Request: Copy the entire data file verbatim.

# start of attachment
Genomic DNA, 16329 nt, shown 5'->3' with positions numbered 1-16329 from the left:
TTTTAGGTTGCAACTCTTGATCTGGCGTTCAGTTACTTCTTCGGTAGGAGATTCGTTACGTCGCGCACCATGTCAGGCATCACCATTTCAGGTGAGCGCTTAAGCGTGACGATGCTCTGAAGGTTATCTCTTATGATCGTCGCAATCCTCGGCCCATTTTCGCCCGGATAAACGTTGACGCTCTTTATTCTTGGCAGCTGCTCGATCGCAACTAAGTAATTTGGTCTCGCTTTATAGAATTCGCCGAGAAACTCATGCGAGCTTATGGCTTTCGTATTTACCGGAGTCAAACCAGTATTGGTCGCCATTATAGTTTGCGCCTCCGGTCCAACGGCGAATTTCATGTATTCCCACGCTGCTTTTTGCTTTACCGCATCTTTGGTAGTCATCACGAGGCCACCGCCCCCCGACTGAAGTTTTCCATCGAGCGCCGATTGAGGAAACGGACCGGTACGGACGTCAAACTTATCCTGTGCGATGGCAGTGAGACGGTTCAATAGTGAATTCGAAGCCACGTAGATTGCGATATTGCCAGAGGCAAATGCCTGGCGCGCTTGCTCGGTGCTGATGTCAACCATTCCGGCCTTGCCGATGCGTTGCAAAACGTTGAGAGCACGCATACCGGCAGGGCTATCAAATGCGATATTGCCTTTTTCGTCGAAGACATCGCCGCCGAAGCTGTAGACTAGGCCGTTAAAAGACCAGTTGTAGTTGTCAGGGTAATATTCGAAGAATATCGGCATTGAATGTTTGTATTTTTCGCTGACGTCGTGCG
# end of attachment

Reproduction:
Genomic DNA, 16329 nt, shown 5'->3' with positions numbered 1-16329 from the left:
TTTTAGGTTGCAACTCTTGATCTGGCGTTCAGTTACTTCTTCGGTAGGAGATTCGTTACGTCGCGCACCATGTCAGGCATCACCATTTCAGGTGAGCGCTTAAGCGTGACGATGCTCTGAAGGTTATCTCTTATGATCGTCGCAATCCTCGGCCCATTTTCGCCCGGATAAACGTTGACGCTCTTTATTCTTGGCAGCTGCTCGATCGCAACTAAGTAATTTGGTCTCGCTTTATAGAATTCGCCGAGAAACTCATGCGAGCTTATGGCTTTCGTATTTACCGGAGTCAAACCAGTATTGGTCGCCATTATAGTTTGCGCCTCCGGTCCAACGGCGAATTTCATGTATTCCCACGCTGCTTTTTGCTTTACCGCATCTTTGGTAGTCATCACGAGGCCACCGCCCCCCGACTGAAGTTTTCCATCGAGCGCCGATTGAGGAAACGGACCGGTACGGACGTCAAACTTATCCTGTGCGATGGCAGTGAGACGGTTCAATAGTGAATTCGAAGCCACGTAGATTGCGATATTGCCAGAGGCAAATGCCTGGCGCGCTTGCTCGGTGCTGATGTCAACCATTCCGGCCTTGCCGATGCGTTGCAAAACGTTGAGAGCACGCATACCGGCAGGGCTATCAAATGCGATATTGCCTTTTTCGTCGAAGACATCGCCGCCGAAGCTGTAGACTAGGCCGTTAAAAGACCAGTTGTAGTTGTCAGGGTAATATTCGAAGAATATCGGCATTGAATGTTTGTATTTTTCGCTGACGTCGTGCG